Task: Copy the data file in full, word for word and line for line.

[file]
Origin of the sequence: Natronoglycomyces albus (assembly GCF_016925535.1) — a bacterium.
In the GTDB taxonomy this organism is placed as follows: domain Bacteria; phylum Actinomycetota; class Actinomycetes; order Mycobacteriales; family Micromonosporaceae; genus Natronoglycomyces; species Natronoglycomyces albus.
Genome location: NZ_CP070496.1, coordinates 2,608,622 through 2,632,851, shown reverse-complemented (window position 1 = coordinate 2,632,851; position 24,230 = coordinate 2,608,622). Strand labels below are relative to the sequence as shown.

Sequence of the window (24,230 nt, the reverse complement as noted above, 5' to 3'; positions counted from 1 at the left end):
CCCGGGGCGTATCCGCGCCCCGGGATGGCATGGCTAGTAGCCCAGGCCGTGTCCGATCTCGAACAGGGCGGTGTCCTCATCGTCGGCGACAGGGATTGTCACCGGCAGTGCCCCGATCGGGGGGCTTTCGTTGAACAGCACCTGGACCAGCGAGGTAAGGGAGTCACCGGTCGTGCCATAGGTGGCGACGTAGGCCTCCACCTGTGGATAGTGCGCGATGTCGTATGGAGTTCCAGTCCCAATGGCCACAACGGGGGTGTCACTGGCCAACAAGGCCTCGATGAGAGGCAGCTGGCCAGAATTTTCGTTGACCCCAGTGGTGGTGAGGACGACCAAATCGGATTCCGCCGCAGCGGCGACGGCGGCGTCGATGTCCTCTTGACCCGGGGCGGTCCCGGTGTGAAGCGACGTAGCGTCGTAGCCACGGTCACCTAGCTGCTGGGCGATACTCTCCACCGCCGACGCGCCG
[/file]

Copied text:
Origin of the sequence: Natronoglycomyces albus (assembly GCF_016925535.1) — a bacterium.
In the GTDB taxonomy this organism is placed as follows: domain Bacteria; phylum Actinomycetota; class Actinomycetes; order Mycobacteriales; family Micromonosporaceae; genus Natronoglycomyces; species Natronoglycomyces albus.
Genome location: NZ_CP070496.1, coordinates 2,608,622 through 2,632,851, shown reverse-complemented (window position 1 = coordinate 2,632,851; position 24,230 = coordinate 2,608,622). Strand labels below are relative to the sequence as shown.

Sequence of the window (24,230 nt, the reverse complement as noted above, 5' to 3'; positions counted from 1 at the left end):
CCCGGGGCGTATCCGCGCCCCGGGATGGCATGGCTAGTAGCCCAGGCCGTGTCCGATCTCGAACAGGGCGGTGTCCTCATCGTCGGCGACAGGGATTGTCACCGGCAGTGCCCCGATCGGGGGGCTTTCGTTGAACAGCACCTGGACCAGCGAGGTAAGGGAGTCACCGGTCGTGCCATAGGTGGCGACGTAGGCCTCCACCTGTGGATAGTGCGCGATGTCGTATGGAGTTCCAGTCCCAATGGCCACAACGGGGGTGTCACTGGCCAACAAGGCCTCGATGAGAGGCAGCTGGCCAGAATTTTCGTTGACCCCAGTGGTGGTGAGGACGACCAAATCGGATTCCGCCGCAGCGGCGACGGCGGCGTCGATGTCCTCTTGACCCGGGGCGGTCCCGGTGTGAAGCGACGTAGCGTCGTAGCCACGGTCACCTAGCTGCTGGGCGATACTCTCCACCGCCGACGCGCCG